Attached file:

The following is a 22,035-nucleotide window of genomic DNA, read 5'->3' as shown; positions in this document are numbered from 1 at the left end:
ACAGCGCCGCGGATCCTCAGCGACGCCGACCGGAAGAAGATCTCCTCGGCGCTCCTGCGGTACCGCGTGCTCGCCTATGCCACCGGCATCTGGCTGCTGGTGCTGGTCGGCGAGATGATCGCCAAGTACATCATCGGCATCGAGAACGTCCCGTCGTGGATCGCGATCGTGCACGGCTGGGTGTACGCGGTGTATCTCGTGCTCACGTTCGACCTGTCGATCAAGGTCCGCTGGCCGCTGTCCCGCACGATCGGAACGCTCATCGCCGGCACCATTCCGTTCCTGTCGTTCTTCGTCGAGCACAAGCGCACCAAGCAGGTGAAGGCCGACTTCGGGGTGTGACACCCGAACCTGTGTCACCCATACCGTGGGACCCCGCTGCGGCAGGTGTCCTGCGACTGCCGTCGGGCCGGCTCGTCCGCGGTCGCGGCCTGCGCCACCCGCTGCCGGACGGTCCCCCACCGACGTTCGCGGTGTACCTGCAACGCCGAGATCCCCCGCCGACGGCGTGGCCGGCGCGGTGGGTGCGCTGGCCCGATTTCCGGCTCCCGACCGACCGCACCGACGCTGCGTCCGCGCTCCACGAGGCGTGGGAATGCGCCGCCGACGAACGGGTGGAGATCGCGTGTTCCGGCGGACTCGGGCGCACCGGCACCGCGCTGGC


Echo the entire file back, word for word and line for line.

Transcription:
The following is a 22,035-nucleotide window of genomic DNA, read 5'->3' as shown; positions in this document are numbered from 1 at the left end:
ACAGCGCCGCGGATCCTCAGCGACGCCGACCGGAAGAAGATCTCCTCGGCGCTCCTGCGGTACCGCGTGCTCGCCTATGCCACCGGCATCTGGCTGCTGGTGCTGGTCGGCGAGATGATCGCCAAGTACATCATCGGCATCGAGAACGTCCCGTCGTGGATCGCGATCGTGCACGGCTGGGTGTACGCGGTGTATCTCGTGCTCACGTTCGACCTGTCGATCAAGGTCCGCTGGCCGCTGTCCCGCACGATCGGAACGCTCATCGCCGGCACCATTCCGTTCCTGTCGTTCTTCGTCGAGCACAAGCGCACCAAGCAGGTGAAGGCCGACTTCGGGGTGTGACACCCGAACCTGTGTCACCCATACCGTGGGACCCCGCTGCGGCAGGTGTCCTGCGACTGCCGTCGGGCCGGCTCGTCCGCGGTCGCGGCCTGCGCCACCCGCTGCCGGACGGTCCCCCACCGACGTTCGCGGTGTACCTGCAACGCCGAGATCCCCCGCCGACGGCGTGGCCGGCGCGGTGGGTGCGCTGGCCCGATTTCCGGCTCCCGACCGACCGCACCGACGCTGCGTCCGCGCTCCACGAGGCGTGGGAATGCGCCGCCGACGAACGGGTGGAGATCGCGTGTTCCGGCGGACTCGGGCGCACCGGCACCGCGCTGGC